After
our first two successful sea kayak trips to Charleston, several
people told me they wanted more touring, and others wanted the basic
training, so the third trip combined the two. On Saturday, I led a
trip on the East Branch of the Cooper River, while Chris from Coastal
Expeditions gave a one day clinic in the pond. Joining me on the
trip were Meg, Walter and Salena Lynch, Dan and Elise MacIntyre, and
Evelyn Hopkins, all in singles except the MacIntyres. Ed Schultz
(really), Fred Borchuck, new member Laura Brinkley, Alex and Mary Ann
Pruitt, and Mike Higgins did the clinic.

The
East Branch Cooper starts out as a narrow back water stream where we
put on at Huger Landing. Cypress trees, Spanish moss, that sort of
thing. As you proceed downstream, it widens out as it passes through
the sites of 200-year-old rice plantations. The plantations are gone
now, but the old wharf pilings, levees, and water gates are still
there.

In
a couple of places we paddled back into the old rice fields, which
were heavily choked with grasses and water hyacinth. The map showed
an osprey nest up one little creek; we saw a nest on top of a broken
pine, but Salena thought it was too small for an osprey. We saw lots
of birds: egrets, great blue herons, green herons, and cormorants,
which are cool to watch. They dive off branches into the water,
submerge, and come up a minute later 30 yards away looking like a
periscope.

One
of the highlights for me was spotting a bald eagle high in a dead
pine. He watched us calmly until we were almost to his tree, then
soared majestically off over the river.

The
trip turns back at the Pompion Hill Chapel, a little church built by
the planters in 1763. This type of church is referred to as a
‘chapel of ease’ because it was easier to go there than all the way
down into Charleston. One of the gravestones in the little cemetery
there is dated 1789. There must be a Chapel Association, because the
building and grounds were clean and well-maintained. It was
interesting to sit on the steps of the chapel and eat lunch and
imagine folks meeting in that churchyard over 230 years ago.

The
idea of the Cooper trip is that you ride the outgoing tide down to
Pompion Hill, then catch the incoming tide back to the landing, which
didn’t quite work for us, but the paddle back upstream wasn’t
difficult. We had run a shuttle to the bridge at Quimby Creek, and
took out there amidst pouring rain.

I
don’t know what the training group did, except that Fred got a SK
roll right off, and Chris worked them really hard. Laura admitted
that that was the longest she’d ever been in a boat in her life, and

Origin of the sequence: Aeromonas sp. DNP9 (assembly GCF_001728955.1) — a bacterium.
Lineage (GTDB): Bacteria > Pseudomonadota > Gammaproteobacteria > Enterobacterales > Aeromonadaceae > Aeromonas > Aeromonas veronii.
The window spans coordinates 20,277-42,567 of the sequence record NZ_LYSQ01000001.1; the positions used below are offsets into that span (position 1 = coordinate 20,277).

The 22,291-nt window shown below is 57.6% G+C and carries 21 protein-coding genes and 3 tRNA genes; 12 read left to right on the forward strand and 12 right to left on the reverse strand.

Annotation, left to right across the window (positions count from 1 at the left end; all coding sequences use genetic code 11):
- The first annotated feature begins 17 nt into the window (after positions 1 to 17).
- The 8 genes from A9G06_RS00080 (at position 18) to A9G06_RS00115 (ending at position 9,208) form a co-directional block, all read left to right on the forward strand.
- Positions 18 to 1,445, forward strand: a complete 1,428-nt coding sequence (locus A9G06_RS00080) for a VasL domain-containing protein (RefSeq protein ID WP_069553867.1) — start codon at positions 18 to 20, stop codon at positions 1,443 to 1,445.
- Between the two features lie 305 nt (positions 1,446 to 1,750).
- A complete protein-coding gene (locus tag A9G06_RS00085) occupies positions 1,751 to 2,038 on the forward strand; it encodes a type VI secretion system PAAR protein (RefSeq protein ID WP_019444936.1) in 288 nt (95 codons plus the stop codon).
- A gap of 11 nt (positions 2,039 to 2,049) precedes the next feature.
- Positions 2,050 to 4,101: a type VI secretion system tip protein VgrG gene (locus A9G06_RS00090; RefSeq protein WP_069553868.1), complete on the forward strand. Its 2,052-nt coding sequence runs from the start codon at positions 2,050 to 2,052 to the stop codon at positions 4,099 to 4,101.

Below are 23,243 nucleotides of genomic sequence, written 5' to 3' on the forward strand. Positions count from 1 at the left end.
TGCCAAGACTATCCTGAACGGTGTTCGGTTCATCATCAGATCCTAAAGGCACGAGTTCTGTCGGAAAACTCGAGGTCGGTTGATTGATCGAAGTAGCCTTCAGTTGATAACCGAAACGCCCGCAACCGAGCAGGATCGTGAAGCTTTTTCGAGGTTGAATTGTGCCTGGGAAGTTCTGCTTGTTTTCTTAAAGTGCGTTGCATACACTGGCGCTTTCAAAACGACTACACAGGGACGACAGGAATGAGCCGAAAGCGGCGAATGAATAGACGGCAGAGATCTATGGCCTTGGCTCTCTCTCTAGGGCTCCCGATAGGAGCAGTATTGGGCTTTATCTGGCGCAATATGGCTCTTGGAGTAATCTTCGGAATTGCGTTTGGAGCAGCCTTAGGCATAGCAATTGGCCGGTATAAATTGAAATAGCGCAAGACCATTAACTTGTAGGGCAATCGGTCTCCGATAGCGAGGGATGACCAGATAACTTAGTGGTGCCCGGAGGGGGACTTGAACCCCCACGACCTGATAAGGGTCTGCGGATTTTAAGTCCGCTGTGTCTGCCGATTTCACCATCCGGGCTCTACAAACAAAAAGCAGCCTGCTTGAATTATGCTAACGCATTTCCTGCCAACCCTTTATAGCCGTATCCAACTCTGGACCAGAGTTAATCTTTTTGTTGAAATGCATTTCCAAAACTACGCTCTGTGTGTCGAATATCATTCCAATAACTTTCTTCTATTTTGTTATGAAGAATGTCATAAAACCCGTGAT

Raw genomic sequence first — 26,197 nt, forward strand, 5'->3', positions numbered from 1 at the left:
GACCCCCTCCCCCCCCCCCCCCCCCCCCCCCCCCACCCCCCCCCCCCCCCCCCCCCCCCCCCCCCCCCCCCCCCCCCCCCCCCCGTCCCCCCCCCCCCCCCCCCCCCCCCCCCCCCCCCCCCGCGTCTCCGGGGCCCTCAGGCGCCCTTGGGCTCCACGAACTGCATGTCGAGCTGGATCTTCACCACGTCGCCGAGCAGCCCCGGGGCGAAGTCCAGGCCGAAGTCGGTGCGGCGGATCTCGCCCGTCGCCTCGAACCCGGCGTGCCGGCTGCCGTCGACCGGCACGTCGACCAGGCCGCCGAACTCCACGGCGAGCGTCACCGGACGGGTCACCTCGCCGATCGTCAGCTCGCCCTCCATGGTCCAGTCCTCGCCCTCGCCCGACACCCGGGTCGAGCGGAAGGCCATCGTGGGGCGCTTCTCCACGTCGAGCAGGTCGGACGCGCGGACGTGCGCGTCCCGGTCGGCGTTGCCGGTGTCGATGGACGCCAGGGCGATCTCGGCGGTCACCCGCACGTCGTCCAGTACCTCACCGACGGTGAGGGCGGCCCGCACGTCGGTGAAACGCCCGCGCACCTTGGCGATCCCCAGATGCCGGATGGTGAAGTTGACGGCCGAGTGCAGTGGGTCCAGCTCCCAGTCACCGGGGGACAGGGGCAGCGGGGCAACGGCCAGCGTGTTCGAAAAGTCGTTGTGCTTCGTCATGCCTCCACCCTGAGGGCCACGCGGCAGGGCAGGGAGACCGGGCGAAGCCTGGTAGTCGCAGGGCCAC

wasn’t sure she needed that much boating all at one time.

We
all met back at Coastal Expeditions, went home and showered, and
convened at The Wreck again for seafood. It was as good as before,
although they wouldn’t give separate checks or let us pay at the
register like NOC and Nantahala Village, so we worked for some time
getting the money right.

Early
Sunday it looked ugly, but then the sun came out, and we had a nice
paddle out to Capers Island. Capers is a state wildlife refuge, and
also adjoins the Cape Romaine National Refuge. After an uneventful
trip out, we lunched on the beach. The beach is receding, and
leaving fallen trees as it goes. Looks rather like Normandy after
D-day, lots of wreckage.

I
hiked back into the interior with Meg, Alex, and Mary Ann to look for
alligators. We found one dozing in the inland pond. After he
started swimming he rose in the water and we could see his full
length, which we guessed at 10 feet. After a while he headed over
toward the dam, which rises about 6 feet up from the water. I went
over to get a closer look, but the others weren’t eager to get close.
They finally inched over so we all looked down on the ‘gator. Mary
Ann kept safety in mind; she kept yelling “Steve is the tasty
one!”

The
wind started picking up, so we headed back sooner than we’d planned.
The surf hadn’t gotten good yet, so we missed that, too,
unfortunately.

Let
me close by quoting a letter Anne Gould, owner of Coastal Expeditions
sent me a few days later: “It was such fun introducing your
intrepid group to sea kayaking, and seeing familiar faces. Thank you
for once again choosing us to serve in that important role of setting
a tone for future kayaking enjoyment… They arrived with the same
confident enthusiasm we’ve come to expect from you Georgia paddlers —
a fun and interesting group on the water… We look forward to your
next visit to our many rivers and islands. Fondly, Anne”

by
Steve Cramer
From The Eddy Line, January 1998